By my early thirties, I was proud of my ability to lead evangelistic bible discussions. Then, in a matter of a few short months, three different not-yet-believing friends sharply rebuked me. They didn't like how I was leading their group bible discussions, and they let me know it! Alan thought my Gospel illustration was stupid and didn't take into account why he wanted to know God. Sebastien thought my "leading" questions were so boring that he was tempted to stop coming. If he wanted to study the bible, he'd go to seminary, he said. He wanted to read it with friends, and talk over what he was discovering. Ouardia accused me of being insensitive, and smug in what I believed, forgetting how hard it is for others to figure out faith. It seems that the better I got at "leading," the harder it was for people to learn.
Three Stage Process
They needed me. They needed me to understand where they were coming from more than they needed to understand where I was coming from. They needed me more than they needed my expertise. I learned that I can never really help anyone "get over" a wall. Walls of indecision, ignorance and indifference protect people from the undue influence of others. And those walls are actually multi-layered, protective veneers of our own making. People build their own walls, and only they can take them down. No one should decide to believe in a system that only someone else can explain. Everyone willfully ignores that which they themselves cannot understand. And no one can begin to seriously abandon the way they have always seen life, and begin to consider a different worldview, unless they trust the one helping them to discover it.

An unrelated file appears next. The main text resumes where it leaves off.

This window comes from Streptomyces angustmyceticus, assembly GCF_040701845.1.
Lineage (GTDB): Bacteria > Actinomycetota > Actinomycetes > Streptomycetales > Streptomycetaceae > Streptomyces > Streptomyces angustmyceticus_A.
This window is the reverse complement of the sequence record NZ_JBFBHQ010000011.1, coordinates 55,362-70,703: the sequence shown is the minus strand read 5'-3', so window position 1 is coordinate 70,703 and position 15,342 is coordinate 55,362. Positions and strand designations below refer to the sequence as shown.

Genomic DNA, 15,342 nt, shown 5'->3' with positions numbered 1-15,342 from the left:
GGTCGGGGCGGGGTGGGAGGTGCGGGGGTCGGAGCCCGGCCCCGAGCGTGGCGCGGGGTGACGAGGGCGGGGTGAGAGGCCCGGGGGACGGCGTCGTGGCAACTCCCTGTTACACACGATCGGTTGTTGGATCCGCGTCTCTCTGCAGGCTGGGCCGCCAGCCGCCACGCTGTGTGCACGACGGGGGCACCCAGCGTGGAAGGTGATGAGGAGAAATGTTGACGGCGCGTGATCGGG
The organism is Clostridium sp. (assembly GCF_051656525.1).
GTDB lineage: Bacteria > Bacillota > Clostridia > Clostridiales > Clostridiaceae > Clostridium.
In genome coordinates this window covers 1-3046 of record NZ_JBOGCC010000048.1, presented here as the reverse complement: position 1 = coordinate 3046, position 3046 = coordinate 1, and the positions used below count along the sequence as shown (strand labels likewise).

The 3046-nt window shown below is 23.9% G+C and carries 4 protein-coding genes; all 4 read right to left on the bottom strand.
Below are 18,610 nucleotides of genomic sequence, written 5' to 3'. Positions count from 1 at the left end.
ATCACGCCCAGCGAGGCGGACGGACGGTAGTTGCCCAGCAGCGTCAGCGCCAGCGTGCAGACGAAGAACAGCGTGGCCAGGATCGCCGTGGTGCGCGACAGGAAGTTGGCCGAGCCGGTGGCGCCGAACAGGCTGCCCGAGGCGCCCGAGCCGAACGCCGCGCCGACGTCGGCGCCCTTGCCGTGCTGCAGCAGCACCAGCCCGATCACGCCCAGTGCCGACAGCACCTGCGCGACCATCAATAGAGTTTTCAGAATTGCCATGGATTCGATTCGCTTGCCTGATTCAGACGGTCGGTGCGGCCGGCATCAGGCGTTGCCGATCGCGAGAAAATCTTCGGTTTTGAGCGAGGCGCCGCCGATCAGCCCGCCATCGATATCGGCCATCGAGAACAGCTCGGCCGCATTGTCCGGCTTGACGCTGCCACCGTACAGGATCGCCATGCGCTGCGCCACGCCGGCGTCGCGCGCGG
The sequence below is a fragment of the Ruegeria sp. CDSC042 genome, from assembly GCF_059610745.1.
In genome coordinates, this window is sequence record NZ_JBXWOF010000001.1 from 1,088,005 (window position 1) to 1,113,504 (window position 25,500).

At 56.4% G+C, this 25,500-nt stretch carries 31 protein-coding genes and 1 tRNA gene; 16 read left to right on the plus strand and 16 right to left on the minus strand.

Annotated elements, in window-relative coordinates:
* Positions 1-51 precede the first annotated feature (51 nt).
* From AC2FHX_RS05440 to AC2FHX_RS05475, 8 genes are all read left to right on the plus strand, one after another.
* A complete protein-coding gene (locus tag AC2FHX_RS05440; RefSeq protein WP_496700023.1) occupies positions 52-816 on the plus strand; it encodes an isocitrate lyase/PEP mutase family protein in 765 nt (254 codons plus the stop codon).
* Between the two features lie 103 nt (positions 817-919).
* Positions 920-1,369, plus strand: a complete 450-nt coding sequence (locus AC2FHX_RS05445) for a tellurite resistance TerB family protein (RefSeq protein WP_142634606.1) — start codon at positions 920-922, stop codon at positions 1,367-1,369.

The growth of the Gospel is, in fact, a three stage process. And I am integrally involved in it!
I should not be standing on the far end of some obstacle course yelling instructions to my friends who are trying to navigate their way through. I am called to walk alongside of my friends, and serve them as they learn to trust. They need to trust enough to take bricks down off the walls of their own making, create an opening, and walk through. And I need to walk through it with them. I don't need to teach. In the early stages of the process, it is much more important for me to learn. I need to understand my friends more than my friends need to understand me!
Anyone who calls on the name of the Lord will be saved. —Romans 10:13 (NLB)
But how can they call on him to save them unless they believe in him? And how can they believe in him if they have never heard about him? And how can they hear about him unless someone tells them? —Romans 10:14 (NLB)